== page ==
The tax cut bill President Trump signed at Christmas gave Americans a reason to celebrate. Last week’s Treasury Department announcement on the deficit was the hangover that followed.
The federal government, according to the Washington Post, is on track to borrow nearly $1 trillion this fiscal year – Trump’s first full year in charge of the budget.
That’s almost double what the government borrowed in fiscal year 2017 and represents the highest level of borrowing in six years.
The Congressional Budget Office attributed the projected hike to lower tax receipts due to the new tax law.
Perhaps more disturbing than the level of borrowing and resultant higher debt, is that fewer of us seem to care.
A recent survey from Pew Research Center asked respondents whether they think various issues and initiatives, including reducing the deficit, should be a priority for the president and Congress this year.
In 2012, under Barack Obama, 72 percent said reducing the deficit should be a top priority; today, the share is down to 48 percent.
We know Congress doesn’t care, it keeps spending. But when the people quit caring and refuse to hold Congress accountable, we are in real trouble.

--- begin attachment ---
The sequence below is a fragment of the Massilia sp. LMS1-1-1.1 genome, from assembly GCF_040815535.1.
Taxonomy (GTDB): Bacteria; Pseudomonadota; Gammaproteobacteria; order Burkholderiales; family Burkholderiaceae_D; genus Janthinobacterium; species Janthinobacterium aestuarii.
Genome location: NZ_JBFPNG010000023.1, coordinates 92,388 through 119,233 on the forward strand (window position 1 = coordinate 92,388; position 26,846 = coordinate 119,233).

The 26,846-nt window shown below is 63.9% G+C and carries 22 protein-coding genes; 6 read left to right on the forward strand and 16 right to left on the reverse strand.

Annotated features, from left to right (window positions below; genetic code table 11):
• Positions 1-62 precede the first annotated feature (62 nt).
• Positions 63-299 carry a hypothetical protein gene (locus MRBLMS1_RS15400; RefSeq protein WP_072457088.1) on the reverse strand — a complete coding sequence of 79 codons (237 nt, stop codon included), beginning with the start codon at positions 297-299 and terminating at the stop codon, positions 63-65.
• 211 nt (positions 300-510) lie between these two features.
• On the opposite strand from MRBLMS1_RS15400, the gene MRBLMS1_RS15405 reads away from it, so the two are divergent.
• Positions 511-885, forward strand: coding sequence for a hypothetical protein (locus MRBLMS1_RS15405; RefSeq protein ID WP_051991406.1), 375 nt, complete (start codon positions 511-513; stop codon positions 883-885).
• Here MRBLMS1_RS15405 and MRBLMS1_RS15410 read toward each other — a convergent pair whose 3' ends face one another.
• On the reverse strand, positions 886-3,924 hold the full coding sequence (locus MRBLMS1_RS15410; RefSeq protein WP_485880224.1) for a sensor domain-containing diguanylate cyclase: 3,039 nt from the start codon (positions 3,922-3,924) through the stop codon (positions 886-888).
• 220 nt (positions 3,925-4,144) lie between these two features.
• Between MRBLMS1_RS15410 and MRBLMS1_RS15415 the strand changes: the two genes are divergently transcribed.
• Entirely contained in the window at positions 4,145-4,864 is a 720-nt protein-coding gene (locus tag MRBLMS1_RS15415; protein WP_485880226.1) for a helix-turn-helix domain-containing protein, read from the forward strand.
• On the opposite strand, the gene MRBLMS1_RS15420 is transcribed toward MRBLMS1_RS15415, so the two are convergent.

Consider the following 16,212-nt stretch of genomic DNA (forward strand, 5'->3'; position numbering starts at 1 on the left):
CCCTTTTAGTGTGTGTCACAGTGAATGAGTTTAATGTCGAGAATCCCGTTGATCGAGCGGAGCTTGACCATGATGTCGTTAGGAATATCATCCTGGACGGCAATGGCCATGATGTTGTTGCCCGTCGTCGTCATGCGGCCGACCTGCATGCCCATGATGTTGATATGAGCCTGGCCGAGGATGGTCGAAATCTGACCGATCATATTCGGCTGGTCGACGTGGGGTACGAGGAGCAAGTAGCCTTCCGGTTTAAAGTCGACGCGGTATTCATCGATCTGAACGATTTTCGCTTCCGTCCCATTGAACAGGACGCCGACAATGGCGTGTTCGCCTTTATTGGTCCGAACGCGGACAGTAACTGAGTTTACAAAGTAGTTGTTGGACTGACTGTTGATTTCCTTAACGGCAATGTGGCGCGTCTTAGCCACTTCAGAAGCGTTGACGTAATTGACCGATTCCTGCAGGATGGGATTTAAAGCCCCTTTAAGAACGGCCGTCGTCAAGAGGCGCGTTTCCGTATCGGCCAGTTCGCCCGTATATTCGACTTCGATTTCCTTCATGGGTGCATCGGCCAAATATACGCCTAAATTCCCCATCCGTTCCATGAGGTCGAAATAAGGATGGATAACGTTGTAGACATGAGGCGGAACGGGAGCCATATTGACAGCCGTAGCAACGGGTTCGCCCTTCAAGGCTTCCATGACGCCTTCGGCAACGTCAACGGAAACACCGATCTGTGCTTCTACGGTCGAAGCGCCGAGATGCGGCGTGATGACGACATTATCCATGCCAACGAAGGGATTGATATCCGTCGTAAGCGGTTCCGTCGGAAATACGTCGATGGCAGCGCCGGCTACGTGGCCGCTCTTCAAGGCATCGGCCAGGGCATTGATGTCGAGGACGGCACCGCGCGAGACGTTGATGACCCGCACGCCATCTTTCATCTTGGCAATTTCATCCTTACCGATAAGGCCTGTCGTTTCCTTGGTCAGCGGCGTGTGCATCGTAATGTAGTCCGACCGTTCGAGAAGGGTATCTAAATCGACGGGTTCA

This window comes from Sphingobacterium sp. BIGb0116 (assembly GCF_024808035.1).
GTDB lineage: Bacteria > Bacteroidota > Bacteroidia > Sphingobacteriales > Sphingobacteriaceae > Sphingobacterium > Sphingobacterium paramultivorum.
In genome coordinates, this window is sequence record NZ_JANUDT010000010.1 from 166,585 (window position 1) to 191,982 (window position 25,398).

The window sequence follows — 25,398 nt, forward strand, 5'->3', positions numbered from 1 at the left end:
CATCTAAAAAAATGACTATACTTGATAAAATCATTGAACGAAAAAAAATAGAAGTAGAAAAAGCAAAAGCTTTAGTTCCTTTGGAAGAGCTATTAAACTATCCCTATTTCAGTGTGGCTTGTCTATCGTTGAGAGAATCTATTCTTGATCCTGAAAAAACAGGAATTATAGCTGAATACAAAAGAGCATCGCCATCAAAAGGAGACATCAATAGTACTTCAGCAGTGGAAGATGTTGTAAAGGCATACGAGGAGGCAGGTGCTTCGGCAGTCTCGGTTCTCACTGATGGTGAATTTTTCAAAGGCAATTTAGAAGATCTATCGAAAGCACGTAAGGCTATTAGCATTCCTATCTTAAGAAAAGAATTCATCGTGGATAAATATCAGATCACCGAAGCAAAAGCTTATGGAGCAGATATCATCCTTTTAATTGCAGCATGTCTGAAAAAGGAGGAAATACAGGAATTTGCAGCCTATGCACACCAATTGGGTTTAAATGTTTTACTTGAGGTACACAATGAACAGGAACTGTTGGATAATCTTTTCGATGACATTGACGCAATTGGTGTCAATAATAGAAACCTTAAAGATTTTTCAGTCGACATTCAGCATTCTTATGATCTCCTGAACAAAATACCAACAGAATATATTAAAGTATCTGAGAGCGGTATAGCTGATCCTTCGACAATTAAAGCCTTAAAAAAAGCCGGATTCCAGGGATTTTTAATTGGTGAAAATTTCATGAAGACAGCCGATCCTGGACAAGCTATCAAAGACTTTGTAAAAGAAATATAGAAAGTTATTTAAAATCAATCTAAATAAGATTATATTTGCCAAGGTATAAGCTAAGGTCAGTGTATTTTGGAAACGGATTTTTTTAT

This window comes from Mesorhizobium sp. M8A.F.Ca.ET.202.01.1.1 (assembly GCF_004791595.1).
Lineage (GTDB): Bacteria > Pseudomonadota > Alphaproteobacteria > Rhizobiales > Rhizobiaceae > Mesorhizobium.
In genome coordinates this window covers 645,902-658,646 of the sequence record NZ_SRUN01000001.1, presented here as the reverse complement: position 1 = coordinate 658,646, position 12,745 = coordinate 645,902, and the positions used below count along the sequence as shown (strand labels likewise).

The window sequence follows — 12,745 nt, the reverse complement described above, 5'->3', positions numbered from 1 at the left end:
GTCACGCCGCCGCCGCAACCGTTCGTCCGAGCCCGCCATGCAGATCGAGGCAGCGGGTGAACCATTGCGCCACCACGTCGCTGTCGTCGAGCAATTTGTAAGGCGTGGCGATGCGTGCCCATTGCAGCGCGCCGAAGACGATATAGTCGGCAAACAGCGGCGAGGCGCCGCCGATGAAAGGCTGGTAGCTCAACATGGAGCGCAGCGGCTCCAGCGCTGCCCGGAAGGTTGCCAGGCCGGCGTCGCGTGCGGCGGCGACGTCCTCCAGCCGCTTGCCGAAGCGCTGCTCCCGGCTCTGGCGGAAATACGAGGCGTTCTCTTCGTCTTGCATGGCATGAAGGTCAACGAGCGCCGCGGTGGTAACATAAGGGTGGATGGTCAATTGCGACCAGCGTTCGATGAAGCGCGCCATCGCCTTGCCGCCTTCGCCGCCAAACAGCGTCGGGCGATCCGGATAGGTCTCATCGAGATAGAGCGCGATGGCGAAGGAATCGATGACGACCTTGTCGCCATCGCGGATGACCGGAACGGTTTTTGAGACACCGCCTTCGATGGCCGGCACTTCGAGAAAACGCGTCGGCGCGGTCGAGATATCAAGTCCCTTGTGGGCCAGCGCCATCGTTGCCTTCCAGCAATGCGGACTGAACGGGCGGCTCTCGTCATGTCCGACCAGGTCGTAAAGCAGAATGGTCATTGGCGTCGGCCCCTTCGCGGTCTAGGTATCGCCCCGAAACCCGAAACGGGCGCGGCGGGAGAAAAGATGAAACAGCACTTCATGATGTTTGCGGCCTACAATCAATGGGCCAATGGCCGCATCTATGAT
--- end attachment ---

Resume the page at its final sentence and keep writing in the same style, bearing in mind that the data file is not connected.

We are becoming tone-deaf to an issue that poses grave consequences to our economy. It is not a question of “if,” it is a question of “when,” according to economists who say a day of reckoning is inevitable if we continue on this trajectory.
We may already be experiencing those consequences. According to the Post, investors are concerned about all the additional borrowing and the likelihood of higher inflation, which is why the interest rates on U.S. government bonds hit the highest level since 2014. That, in turn, partly drove the worst weekly sell-off in the stock market in two years.
The market correction comes at a time when Congress is contemplating spending even more money on infrastructure, the military, disaster relief and other domestic programs. And don’t forget, Trump wants to build a wall on our southern border that is projected to cost anywhere from $21 billion to upwards of $70 billion and millions more each year to maintain.
Interestingly, Trump didn’t mention the debt or the ongoing budget deficits in his State of the Union address. He did hammer home the point that our economy is roaring.
Maybe that is what has triggered our deficit amnesia. We don’t want to be bothered with dire debt warnings when we are celebrating a strong economy and a resurgent job market. We want to celebrate good times.
We don’t want to think about the hangover that is coming.